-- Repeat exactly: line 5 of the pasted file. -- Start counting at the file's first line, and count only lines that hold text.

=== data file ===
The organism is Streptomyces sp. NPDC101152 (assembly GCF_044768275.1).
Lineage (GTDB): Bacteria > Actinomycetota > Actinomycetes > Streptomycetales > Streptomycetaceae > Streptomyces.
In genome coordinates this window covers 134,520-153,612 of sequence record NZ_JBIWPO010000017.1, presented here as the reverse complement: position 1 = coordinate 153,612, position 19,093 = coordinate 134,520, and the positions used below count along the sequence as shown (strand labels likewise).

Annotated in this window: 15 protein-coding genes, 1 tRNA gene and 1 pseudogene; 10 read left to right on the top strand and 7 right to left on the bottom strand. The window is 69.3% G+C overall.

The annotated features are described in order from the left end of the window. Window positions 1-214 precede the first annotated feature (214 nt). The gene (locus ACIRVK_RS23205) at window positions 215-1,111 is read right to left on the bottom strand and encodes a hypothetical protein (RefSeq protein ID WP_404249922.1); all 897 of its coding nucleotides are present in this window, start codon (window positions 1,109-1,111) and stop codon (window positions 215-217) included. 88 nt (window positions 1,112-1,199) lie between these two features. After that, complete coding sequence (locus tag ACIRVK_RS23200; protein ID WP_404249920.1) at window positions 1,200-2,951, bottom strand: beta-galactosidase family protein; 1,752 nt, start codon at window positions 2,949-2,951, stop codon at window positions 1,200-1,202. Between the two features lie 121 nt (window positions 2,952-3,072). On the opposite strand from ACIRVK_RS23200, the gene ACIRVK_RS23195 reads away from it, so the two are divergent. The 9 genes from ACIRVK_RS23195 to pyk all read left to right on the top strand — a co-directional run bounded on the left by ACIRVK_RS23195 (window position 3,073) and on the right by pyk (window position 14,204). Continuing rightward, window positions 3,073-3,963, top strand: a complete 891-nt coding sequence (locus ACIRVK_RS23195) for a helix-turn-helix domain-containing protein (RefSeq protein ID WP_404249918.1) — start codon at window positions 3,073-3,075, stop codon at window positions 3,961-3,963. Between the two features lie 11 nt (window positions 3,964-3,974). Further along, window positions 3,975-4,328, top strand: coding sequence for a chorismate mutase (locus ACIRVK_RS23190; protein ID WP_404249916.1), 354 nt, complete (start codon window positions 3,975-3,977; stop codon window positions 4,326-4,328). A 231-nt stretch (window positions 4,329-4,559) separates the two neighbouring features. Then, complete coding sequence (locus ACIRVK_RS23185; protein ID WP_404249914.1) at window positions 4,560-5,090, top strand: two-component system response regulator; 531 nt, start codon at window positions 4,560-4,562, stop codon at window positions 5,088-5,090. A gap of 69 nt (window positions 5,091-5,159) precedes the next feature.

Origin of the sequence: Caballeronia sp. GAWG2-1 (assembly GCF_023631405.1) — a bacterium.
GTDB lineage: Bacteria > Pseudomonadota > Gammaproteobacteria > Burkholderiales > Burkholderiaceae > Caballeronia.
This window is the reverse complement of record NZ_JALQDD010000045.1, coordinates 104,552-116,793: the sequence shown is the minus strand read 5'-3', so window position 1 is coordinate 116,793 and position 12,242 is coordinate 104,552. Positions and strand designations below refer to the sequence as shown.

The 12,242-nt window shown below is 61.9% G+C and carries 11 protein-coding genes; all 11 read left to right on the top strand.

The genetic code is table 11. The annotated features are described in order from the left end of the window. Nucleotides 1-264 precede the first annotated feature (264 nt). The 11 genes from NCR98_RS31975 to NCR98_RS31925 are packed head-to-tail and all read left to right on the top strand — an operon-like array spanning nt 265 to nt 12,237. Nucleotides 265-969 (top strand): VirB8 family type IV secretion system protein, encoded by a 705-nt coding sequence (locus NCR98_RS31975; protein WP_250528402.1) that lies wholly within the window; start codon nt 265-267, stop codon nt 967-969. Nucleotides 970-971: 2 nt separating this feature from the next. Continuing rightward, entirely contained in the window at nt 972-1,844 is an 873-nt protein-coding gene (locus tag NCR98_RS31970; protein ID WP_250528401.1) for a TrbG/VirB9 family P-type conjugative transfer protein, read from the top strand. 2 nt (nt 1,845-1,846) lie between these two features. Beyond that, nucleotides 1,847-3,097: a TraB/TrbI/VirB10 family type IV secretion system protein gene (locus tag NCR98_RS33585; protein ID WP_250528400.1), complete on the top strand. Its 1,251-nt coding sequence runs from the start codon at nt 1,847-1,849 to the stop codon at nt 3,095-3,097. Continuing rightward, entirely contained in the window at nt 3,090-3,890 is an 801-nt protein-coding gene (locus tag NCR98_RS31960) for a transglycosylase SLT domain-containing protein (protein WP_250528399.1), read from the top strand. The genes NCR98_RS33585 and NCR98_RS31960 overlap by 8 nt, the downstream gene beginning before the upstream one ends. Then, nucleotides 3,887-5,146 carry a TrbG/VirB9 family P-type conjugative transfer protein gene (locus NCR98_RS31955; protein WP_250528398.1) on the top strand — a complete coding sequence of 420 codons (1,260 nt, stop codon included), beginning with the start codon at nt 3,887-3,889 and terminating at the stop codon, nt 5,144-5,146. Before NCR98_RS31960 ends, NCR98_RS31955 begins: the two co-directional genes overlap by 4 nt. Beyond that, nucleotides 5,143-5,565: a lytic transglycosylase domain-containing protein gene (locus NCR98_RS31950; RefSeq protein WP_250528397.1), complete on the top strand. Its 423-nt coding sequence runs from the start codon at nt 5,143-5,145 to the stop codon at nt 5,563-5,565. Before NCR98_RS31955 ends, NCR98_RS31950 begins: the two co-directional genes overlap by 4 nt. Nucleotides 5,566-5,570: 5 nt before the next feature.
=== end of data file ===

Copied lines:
The annotated features are described in order from the left end of the window. Window positions 1-214 precede the first annotated feature (214 nt). The gene (locus ACIRVK_RS23205) at window positions 215-1,111 is read right to left on the bottom strand and encodes a hypothetical protein (RefSeq protein ID WP_404249922.1); all 897 of its coding nucleotides are present in this window, start codon (window positions 1,109-1,111) and stop codon (window positions 215-217) included. 88 nt (window positions 1,112-1,199) lie between these two features. After that, complete coding sequence (locus tag ACIRVK_RS23200; protein ID WP_404249920.1) at window positions 1,200-2,951, bottom strand: beta-galactosidase family protein; 1,752 nt, start codon at window positions 2,949-2,951, stop codon at window positions 1,200-1,202. Between the two features lie 121 nt (window positions 2,952-3,072). On the opposite strand from ACIRVK_RS23200, the gene ACIRVK_RS23195 reads away from it, so the two are divergent. The 9 genes from ACIRVK_RS23195 to pyk all read left to right on the top strand — a co-directional run bounded on the left by ACIRVK_RS23195 (window position 3,073) and on the right by pyk (window position 14,204). Continuing rightward, window positions 3,073-3,963, top strand: a complete 891-nt coding sequence (locus ACIRVK_RS23195) for a helix-turn-helix domain-containing protein (RefSeq protein ID WP_404249918.1) — start codon at window positions 3,073-3,075, stop codon at window positions 3,961-3,963. Between the two features lie 11 nt (window positions 3,964-3,974). Further along, window positions 3,975-4,328, top strand: coding sequence for a chorismate mutase (locus ACIRVK_RS23190; protein ID WP_404249916.1), 354 nt, complete (start codon window positions 3,975-3,977; stop codon window positions 4,326-4,328). A 231-nt stretch (window positions 4,329-4,559) separates the two neighbouring features. Then, complete coding sequence (locus ACIRVK_RS23185; protein ID WP_404249914.1) at window positions 4,560-5,090, top strand: two-component system response regulator; 531 nt, start codon at window positions 4,560-4,562, stop codon at window positions 5,088-5,090. A gap of 69 nt (window positions 5,091-5,159) precedes the next feature.